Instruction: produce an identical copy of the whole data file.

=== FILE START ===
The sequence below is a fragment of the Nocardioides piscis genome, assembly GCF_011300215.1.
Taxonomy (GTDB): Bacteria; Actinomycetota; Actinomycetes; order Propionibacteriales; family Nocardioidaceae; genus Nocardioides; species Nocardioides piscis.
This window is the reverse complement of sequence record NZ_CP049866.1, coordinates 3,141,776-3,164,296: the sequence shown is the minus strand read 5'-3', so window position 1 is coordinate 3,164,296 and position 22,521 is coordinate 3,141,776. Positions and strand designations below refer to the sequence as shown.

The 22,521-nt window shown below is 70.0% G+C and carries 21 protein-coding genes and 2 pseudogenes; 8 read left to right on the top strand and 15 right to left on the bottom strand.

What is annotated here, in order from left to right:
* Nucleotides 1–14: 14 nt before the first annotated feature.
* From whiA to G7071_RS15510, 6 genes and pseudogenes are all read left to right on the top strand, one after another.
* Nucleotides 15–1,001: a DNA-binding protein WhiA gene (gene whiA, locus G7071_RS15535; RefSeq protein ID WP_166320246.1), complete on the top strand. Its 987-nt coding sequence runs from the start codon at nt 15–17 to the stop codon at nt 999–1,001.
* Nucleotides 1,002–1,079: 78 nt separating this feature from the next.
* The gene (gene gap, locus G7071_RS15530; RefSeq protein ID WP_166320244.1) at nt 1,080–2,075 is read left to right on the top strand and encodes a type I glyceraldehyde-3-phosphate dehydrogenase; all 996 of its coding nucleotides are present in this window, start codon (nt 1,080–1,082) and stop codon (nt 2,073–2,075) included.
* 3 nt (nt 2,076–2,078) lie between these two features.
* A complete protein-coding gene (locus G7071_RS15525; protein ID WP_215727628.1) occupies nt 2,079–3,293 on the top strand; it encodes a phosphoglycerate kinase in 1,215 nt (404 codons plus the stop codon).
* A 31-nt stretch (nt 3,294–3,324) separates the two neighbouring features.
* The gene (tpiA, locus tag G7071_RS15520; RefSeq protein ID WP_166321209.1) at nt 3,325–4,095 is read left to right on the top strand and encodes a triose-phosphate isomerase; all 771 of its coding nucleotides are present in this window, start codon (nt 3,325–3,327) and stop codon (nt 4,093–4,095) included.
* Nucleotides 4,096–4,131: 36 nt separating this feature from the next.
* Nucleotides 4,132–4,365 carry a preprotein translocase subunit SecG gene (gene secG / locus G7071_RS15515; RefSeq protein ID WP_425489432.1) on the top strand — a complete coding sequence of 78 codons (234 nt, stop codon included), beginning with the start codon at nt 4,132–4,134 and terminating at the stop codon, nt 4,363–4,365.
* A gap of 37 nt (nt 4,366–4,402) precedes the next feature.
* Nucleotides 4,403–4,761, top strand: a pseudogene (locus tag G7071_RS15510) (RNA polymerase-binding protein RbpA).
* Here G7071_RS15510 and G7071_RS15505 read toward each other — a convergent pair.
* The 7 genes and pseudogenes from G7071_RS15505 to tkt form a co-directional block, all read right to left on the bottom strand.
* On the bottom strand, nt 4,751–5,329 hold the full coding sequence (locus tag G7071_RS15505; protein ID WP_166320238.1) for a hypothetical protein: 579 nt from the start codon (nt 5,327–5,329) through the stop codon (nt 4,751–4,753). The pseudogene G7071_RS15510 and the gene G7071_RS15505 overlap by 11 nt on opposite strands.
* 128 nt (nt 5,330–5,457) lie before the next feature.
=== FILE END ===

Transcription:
The sequence below is a fragment of the Nocardioides piscis genome, assembly GCF_011300215.1.
Taxonomy (GTDB): Bacteria; Actinomycetota; Actinomycetes; order Propionibacteriales; family Nocardioidaceae; genus Nocardioides; species Nocardioides piscis.
This window is the reverse complement of sequence record NZ_CP049866.1, coordinates 3,141,776-3,164,296: the sequence shown is the minus strand read 5'-3', so window position 1 is coordinate 3,164,296 and position 22,521 is coordinate 3,141,776. Positions and strand designations below refer to the sequence as shown.

The 22,521-nt window shown below is 70.0% G+C and carries 21 protein-coding genes and 2 pseudogenes; 8 read left to right on the top strand and 15 right to left on the bottom strand.

What is annotated here, in order from left to right:
* Nucleotides 1–14: 14 nt before the first annotated feature.
* From whiA to G7071_RS15510, 6 genes and pseudogenes are all read left to right on the top strand, one after another.
* Nucleotides 15–1,001: a DNA-binding protein WhiA gene (gene whiA, locus G7071_RS15535; RefSeq protein ID WP_166320246.1), complete on the top strand. Its 987-nt coding sequence runs from the start codon at nt 15–17 to the stop codon at nt 999–1,001.
* Nucleotides 1,002–1,079: 78 nt separating this feature from the next.
* The gene (gene gap, locus G7071_RS15530; RefSeq protein ID WP_166320244.1) at nt 1,080–2,075 is read left to right on the top strand and encodes a type I glyceraldehyde-3-phosphate dehydrogenase; all 996 of its coding nucleotides are present in this window, start codon (nt 1,080–1,082) and stop codon (nt 2,073–2,075) included.
* 3 nt (nt 2,076–2,078) lie between these two features.
* A complete protein-coding gene (locus G7071_RS15525; protein ID WP_215727628.1) occupies nt 2,079–3,293 on the top strand; it encodes a phosphoglycerate kinase in 1,215 nt (404 codons plus the stop codon).
* A 31-nt stretch (nt 3,294–3,324) separates the two neighbouring features.
* The gene (tpiA, locus tag G7071_RS15520; RefSeq protein ID WP_166321209.1) at nt 3,325–4,095 is read left to right on the top strand and encodes a triose-phosphate isomerase; all 771 of its coding nucleotides are present in this window, start codon (nt 3,325–3,327) and stop codon (nt 4,093–4,095) included.
* Nucleotides 4,096–4,131: 36 nt separating this feature from the next.
* Nucleotides 4,132–4,365 carry a preprotein translocase subunit SecG gene (gene secG / locus G7071_RS15515; RefSeq protein ID WP_425489432.1) on the top strand — a complete coding sequence of 78 codons (234 nt, stop codon included), beginning with the start codon at nt 4,132–4,134 and terminating at the stop codon, nt 4,363–4,365.
* A gap of 37 nt (nt 4,366–4,402) precedes the next feature.
* Nucleotides 4,403–4,761, top strand: a pseudogene (locus tag G7071_RS15510) (RNA polymerase-binding protein RbpA).
* Here G7071_RS15510 and G7071_RS15505 read toward each other — a convergent pair.
* The 7 genes and pseudogenes from G7071_RS15505 to tkt form a co-directional block, all read right to left on the bottom strand.
* On the bottom strand, nt 4,751–5,329 hold the full coding sequence (locus tag G7071_RS15505; protein ID WP_166320238.1) for a hypothetical protein: 579 nt from the start codon (nt 5,327–5,329) through the stop codon (nt 4,751–4,753). The pseudogene G7071_RS15510 and the gene G7071_RS15505 overlap by 11 nt on opposite strands.
* 128 nt (nt 5,330–5,457) lie before the next feature.